While the FTC does not have the ability to regulate the insurance industry, it has signaled its willingness to look closely at other aspects of the health care industry, particularly hospital mergers.[10] In hiring an empirical economist whose research shows concentrated health care markets lead to higher prices, Dafny's appointment signals an even stronger likelihood that the FTC will closely scrutinize further health care consolidations, including monopsony or power buyer effects.[11]

[1] Press Release, Federal Trade Commission, FTC Names Heyer and Dafny Deputy Directors of the Agency's Bureau of Economics (June 12, 2012), available at http://www.ftc.gov/opa/2012/06/bedeputies.shtm.

[2] Leemore Dafny, Katherine Ho, & Mauricio Varela, Let them Have Choice: Gains from Shifting Away from Employer-Sponsored Health Insurance and Toward an Individual Exchange (Nat'l Bureau of Econ. Research, Working Paper No. 15687, 2010).

[3] Leemore Dafny, Mark Duggan, & Subramaniam Ramanarayanan, Paying a Premium on Your Premium? Consolidation in the U.S. Health Insurance Industry (Nat'l Bureau of Econ. Research, Working Paper No. 15434, May 2010).

[4] David Cutler & Leemore Dafny, Designing Transparency Systems for Medical Care Prices, 364 New Eng. J. Med. 894 (2011).

[5] David Dranove, Cory Capps, & Leemore Dafny, A Competitive Process for Procuring Health Services: A Review of Principles with an Application to Cataract Services, 5(2) SPP Research Paper: The Health Series (Univ. of Calgary, Dec. 2009).

[6] See Cutler & Dafny, supra, note 4 at 894-95.

[7] See, e.g., Complaint, United States v. Blue Cross Blue Shield of Mich., 809 F. Supp. 2d 665 (E.D. Mich. 2011) (No. 2:10-cv-15155-DPH-MKM) (challenging Blue Cross Blue Shield of Michigan's use of MFNs), available at http://www.justice.gov/atr/cases/f263200/263235.pdf. See Fiona Scott Morton, Deputy Asst. Att'y Gen. for Econ. Analysis, U.S. Dep't of Justice, Contracts that Reference Rivals, Remarks at the Georgetown University Law Center Antitrust Seminar 2 (Apr. 5, 2012), http://www.justice.gov/atr/public/speeches/281965.pdf; see also Interview with Fiona Scott Morton, DAAG for Economic Analysis at the DOJ, ANTITRUST, Spring 2012, at 14, 17–18.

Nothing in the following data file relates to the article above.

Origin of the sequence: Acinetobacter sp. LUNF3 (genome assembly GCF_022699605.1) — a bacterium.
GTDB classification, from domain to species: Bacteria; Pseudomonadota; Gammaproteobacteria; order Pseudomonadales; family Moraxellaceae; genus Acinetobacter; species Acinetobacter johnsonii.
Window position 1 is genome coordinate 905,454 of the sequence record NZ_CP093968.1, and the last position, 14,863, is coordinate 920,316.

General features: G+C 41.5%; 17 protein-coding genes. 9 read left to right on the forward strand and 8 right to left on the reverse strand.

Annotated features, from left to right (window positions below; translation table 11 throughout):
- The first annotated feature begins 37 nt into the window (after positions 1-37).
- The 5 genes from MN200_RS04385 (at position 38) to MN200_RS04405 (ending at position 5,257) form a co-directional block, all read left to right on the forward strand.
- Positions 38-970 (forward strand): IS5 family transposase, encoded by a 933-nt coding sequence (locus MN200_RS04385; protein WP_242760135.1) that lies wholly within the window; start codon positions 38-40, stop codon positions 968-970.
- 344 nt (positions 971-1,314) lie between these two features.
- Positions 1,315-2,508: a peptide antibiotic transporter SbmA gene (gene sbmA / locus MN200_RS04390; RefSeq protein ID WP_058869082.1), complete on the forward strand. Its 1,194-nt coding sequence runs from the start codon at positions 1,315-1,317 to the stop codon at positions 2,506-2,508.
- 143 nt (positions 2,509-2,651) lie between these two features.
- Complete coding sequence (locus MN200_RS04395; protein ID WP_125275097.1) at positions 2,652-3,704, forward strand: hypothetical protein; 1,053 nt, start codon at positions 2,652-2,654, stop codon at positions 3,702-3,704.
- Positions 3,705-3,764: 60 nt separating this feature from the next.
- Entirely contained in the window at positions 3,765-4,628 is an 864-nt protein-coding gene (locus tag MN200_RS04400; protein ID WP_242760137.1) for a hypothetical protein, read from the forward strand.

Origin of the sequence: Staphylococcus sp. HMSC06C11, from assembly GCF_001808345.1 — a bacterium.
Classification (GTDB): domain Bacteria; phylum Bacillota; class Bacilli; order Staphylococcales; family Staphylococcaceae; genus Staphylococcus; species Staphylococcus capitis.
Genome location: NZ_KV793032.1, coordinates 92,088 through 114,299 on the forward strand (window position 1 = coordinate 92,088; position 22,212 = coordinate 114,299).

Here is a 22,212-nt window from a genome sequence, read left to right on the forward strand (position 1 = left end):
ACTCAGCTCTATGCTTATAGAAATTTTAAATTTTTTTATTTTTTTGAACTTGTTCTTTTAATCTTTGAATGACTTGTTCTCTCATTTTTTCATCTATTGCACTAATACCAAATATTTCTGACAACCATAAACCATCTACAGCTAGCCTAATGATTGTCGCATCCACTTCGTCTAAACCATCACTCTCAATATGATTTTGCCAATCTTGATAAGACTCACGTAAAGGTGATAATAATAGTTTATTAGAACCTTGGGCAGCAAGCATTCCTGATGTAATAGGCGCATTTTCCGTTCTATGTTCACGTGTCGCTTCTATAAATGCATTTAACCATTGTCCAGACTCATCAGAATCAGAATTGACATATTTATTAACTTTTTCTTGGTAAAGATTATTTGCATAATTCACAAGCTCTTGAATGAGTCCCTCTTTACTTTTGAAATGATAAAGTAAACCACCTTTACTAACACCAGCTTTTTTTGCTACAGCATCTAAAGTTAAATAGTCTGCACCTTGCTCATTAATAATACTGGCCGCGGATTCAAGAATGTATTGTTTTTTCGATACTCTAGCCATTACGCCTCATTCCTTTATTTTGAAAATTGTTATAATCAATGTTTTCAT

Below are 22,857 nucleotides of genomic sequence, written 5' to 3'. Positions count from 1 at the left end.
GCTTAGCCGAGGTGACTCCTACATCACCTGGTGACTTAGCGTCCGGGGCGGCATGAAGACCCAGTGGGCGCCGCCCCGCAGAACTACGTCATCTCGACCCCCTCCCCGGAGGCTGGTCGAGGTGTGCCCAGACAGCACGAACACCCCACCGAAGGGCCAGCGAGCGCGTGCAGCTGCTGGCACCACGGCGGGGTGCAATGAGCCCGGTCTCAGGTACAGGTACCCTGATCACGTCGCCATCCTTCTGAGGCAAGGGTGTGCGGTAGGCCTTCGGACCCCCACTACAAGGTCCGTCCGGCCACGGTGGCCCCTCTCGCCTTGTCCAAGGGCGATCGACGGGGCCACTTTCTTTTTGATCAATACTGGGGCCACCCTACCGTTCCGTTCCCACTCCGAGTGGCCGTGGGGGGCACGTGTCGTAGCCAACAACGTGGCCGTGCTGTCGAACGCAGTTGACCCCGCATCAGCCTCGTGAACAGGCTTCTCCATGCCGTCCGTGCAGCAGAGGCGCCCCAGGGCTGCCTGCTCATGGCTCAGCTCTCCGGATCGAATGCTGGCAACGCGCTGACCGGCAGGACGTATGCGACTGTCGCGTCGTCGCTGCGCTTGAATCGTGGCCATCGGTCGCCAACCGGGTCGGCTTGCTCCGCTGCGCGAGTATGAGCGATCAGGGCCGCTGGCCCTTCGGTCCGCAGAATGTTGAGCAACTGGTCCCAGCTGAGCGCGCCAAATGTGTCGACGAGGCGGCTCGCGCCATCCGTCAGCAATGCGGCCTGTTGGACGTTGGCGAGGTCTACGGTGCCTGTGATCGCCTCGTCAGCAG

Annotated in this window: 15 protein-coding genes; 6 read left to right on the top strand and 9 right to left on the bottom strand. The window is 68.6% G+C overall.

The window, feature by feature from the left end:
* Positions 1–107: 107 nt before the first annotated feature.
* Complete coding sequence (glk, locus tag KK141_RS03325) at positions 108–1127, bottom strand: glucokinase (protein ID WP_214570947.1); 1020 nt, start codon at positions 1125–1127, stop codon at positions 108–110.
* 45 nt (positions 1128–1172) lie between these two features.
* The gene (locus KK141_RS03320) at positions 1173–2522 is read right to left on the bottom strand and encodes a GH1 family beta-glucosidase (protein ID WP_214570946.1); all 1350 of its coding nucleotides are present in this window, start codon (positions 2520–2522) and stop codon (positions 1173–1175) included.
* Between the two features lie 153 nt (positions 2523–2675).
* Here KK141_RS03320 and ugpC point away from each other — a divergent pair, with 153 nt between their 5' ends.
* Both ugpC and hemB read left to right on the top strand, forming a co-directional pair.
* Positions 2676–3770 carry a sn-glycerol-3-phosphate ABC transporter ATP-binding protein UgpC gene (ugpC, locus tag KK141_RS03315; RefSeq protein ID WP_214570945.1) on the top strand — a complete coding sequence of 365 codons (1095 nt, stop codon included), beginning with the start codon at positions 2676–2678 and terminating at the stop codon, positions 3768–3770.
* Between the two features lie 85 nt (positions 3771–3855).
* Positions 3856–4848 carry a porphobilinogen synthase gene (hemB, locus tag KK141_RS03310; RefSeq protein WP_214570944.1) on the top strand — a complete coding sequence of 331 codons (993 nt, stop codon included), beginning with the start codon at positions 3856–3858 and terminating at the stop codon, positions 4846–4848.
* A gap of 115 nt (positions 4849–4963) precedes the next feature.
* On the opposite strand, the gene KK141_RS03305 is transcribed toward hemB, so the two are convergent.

[8] See Dafny, Duggan, & Ramanarayanan, supra.

[9] Leemore Dafny, Are Health Insurance Markets Competitive? (Nat'l Bureau of Econ. Research, Working Paper No. 14572, 2008).

[10] The FTC has required divestitures, or blocked mergers, several times in the past four years, marking a departure from past practice. See Press Release, Federal Trade Commission, Statement by FTC Bureau of Competition Director Richard Feinstein on the Court Ruling Granting a Preliminary Injunction in the OSF/Rockford Hospital Matter (Apr. 5, 2012) available at http://www.ftc.gov/opa/2012/04/rockford.shtm; Press Release, Federal Trade Commission, citing Likely Anticompetitive Effects, FTC Requires ProMerica Health System to Divest St. Luke's Hospital in Toledo, Ohio, Area (Mar. 28, 2012) available at http://www.ftc.gov/opa/2012/03/promedica.shtm; Press Release, Inova Health System, Statement from Inova Health System and Prince William Health System About the Proposed Merger (June 6, 2008) available at http://www.inovanewsroom.org/2008/06. See also Remarks of FTC Chairman Jon Leibowitz (As Prepared for Delivery) Antitrust in Healthcare Conference, American Bar Association/American Health Lawyers Association Ritz-Carlton Hotel, Pentagon City (May 3, 2012), during which Leibowitz described the FTC's "renewed focus on hospital merger enforcement," available at http://www.ftc.gov/speeches/leibowitz/120503antitrusthealthcare.pdf.

[11] Indeed, the FTC created Dafny's position to "enhance the agency's efforts to promote competition in the heath care sector." Press Release, Federal Trade Commission, FTC Names Heyer and Dafny Deputy Directors of the Agency's Bureau of Economics (June 12, 2012), available at http://www.ftc.gov/opa/2012/06/bedeputies.shtm.